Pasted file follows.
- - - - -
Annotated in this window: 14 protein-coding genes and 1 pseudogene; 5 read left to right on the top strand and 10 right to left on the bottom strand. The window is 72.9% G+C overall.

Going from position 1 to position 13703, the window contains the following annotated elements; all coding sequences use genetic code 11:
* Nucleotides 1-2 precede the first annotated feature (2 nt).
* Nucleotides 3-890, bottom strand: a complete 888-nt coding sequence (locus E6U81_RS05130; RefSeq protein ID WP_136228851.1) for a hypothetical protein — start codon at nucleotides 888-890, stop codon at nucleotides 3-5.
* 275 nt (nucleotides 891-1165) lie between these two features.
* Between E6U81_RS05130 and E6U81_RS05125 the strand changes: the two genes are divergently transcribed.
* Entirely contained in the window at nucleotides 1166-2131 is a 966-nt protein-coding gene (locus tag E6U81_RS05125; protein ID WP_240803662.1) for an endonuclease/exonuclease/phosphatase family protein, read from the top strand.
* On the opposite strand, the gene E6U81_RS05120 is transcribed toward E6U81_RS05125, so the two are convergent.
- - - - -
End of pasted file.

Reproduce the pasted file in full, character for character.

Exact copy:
Annotated in this window: 14 protein-coding genes and 1 pseudogene; 5 read left to right on the top strand and 10 right to left on the bottom strand. The window is 72.9% G+C overall.

Going from position 1 to position 13703, the window contains the following annotated elements; all coding sequences use genetic code 11:
* Nucleotides 1-2 precede the first annotated feature (2 nt).
* Nucleotides 3-890, bottom strand: a complete 888-nt coding sequence (locus E6U81_RS05130; RefSeq protein ID WP_136228851.1) for a hypothetical protein — start codon at nucleotides 888-890, stop codon at nucleotides 3-5.
* 275 nt (nucleotides 891-1165) lie between these two features.
* Between E6U81_RS05130 and E6U81_RS05125 the strand changes: the two genes are divergently transcribed.
* Entirely contained in the window at nucleotides 1166-2131 is a 966-nt protein-coding gene (locus tag E6U81_RS05125; protein ID WP_240803662.1) for an endonuclease/exonuclease/phosphatase family protein, read from the top strand.
* On the opposite strand, the gene E6U81_RS05120 is transcribed toward E6U81_RS05125, so the two are convergent.